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Spike in Covid clusters at Malaysia schools, many parents still concerned with vaccinating children

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Spike in Covid clusters at Malaysia schools, many parents still concerned with vaccinating children
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Covid-19 is on the rise at a number of schools in Malaysia following their reopenings and fingers are pointing at teachers and staff for not following and enforcing disease prevention rules like wearing a mask. The country’s health minister even says teachers with coronavirus symptoms are still coming to class. The cluster outbreaks at schools come just as the government is preparing to launch its vaccination campaign for young students, but many parents have expressed concerns about inoculating their children.

Health Minister Khairy Jamaluddin says most of the new cases were caused by the failure to follow Covid-19 guidelines such as mask wearing and physical distancing. The minister added that even infected teachers showed up in class, letting the virus spread to students as his ministry detected 62 new clusters in educational institutions, up from 15 the week before, and several schools in Johor, Kedah, and Melaka have been shut down.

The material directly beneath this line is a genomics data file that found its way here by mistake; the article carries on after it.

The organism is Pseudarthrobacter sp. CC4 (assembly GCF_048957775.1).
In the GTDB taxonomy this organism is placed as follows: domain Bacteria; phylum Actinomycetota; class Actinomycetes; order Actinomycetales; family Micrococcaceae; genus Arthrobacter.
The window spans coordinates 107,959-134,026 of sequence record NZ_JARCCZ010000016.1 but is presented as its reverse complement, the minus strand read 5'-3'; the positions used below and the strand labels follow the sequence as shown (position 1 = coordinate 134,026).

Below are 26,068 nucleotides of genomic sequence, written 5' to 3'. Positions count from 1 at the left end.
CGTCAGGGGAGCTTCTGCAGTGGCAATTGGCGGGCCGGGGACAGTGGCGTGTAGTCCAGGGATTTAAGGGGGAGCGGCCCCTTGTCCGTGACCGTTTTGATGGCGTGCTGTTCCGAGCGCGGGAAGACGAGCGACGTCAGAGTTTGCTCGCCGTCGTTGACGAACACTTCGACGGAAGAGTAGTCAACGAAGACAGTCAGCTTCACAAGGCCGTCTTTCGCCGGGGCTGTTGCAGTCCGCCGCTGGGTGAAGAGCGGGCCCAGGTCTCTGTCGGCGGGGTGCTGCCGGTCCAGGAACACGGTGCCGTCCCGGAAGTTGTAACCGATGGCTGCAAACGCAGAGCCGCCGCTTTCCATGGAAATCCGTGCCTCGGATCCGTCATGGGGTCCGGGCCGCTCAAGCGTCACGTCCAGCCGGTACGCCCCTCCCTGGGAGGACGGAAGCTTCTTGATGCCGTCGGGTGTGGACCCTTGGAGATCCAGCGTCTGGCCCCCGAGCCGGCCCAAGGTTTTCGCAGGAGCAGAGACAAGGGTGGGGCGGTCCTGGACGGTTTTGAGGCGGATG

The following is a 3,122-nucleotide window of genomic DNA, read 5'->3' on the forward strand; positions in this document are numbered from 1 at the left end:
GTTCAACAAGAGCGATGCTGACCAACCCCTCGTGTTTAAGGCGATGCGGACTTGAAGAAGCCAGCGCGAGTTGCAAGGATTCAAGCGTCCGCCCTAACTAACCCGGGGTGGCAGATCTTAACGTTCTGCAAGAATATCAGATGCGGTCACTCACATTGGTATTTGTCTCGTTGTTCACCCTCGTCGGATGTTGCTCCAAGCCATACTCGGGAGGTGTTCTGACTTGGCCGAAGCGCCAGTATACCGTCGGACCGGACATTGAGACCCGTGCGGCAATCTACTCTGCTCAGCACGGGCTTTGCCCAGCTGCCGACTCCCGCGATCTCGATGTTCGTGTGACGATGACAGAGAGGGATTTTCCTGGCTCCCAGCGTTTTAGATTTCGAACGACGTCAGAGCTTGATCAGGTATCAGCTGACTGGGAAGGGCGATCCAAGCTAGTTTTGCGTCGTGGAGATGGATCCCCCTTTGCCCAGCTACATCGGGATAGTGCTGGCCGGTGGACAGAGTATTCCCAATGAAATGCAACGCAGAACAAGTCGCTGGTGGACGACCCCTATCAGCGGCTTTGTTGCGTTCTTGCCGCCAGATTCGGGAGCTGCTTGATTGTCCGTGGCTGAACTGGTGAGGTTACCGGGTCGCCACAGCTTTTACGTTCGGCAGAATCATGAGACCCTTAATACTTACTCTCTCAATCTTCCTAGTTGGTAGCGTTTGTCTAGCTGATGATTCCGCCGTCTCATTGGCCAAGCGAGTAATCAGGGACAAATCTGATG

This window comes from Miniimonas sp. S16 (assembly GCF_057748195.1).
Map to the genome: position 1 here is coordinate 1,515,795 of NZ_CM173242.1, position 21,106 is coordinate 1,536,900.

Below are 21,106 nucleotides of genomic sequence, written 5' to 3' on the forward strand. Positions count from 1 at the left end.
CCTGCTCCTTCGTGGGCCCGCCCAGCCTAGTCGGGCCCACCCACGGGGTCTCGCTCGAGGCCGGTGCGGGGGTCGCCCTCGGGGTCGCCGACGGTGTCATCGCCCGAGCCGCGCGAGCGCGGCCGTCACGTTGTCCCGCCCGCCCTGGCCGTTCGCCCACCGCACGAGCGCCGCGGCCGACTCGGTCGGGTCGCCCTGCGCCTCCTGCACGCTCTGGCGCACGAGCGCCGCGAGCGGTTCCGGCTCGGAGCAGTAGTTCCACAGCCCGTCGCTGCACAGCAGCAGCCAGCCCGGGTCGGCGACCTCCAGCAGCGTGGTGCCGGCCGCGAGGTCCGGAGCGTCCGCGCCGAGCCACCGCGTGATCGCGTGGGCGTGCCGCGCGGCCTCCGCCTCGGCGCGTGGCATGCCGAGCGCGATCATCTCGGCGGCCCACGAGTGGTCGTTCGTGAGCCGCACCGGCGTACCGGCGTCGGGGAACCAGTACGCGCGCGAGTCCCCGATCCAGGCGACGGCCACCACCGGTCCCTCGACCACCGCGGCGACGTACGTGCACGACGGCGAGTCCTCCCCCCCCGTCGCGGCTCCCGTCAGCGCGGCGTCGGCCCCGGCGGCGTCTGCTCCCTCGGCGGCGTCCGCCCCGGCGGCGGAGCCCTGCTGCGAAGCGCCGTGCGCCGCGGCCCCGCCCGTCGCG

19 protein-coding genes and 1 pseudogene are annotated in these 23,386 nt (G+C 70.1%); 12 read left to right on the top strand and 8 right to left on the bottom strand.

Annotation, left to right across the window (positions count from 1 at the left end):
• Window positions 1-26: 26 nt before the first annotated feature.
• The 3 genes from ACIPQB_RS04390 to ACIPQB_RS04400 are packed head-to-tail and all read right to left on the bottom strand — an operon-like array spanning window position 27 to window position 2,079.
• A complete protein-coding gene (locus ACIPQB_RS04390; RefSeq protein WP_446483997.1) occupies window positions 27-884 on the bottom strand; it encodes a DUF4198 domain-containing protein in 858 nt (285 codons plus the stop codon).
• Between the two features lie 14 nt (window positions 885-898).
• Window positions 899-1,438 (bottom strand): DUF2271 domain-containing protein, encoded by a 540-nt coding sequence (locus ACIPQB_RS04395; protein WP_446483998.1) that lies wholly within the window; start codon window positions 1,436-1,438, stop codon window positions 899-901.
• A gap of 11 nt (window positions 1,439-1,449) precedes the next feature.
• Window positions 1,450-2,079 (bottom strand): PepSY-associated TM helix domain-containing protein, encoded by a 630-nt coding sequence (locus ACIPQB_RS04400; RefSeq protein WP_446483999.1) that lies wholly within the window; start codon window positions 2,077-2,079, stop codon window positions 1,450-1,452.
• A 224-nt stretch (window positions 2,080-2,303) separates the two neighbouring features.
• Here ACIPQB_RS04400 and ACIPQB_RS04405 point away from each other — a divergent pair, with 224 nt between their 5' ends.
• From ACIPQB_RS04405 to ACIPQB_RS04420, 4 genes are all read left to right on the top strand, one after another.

Although officials are trying to improve the situation once the Covid-19 vaccinations are delivered to children ages five to 11 next week, some parents have expressed concerns over possible adverse effects, as less than 60% of parents have agreed to vaccinate their children.

Many parents commented on the minister’s press conference that was streamed live on social media, debating whether they would submit their children for vaccination and asking when he would vaccinate his own children. One person wrote on Facebook saying, “Show the live telecast to the whole of Malaysia of your children and grandchildren being vaccinated.” Another wrote, “I would rather take my child out of a government school.”

The College of Paediatrics Malaysia says it fully supported the government’s decision to immunise young children. When compared to children infected with the Delta variant, Omiron has a 20% higher risk of hospitalisation.

An epidemiologist at Universiti Putra Malaysia told The Straits Times that they are concerned not only with the school clusters, but with the “long Covid” phenomenon, which is when symptoms last for up to 12 weeks. The epidemiologist says long Covid has been identified as being “quite prominent among children.”

SOURCE:The Straits Times

 

Courtesy ofThaiger News

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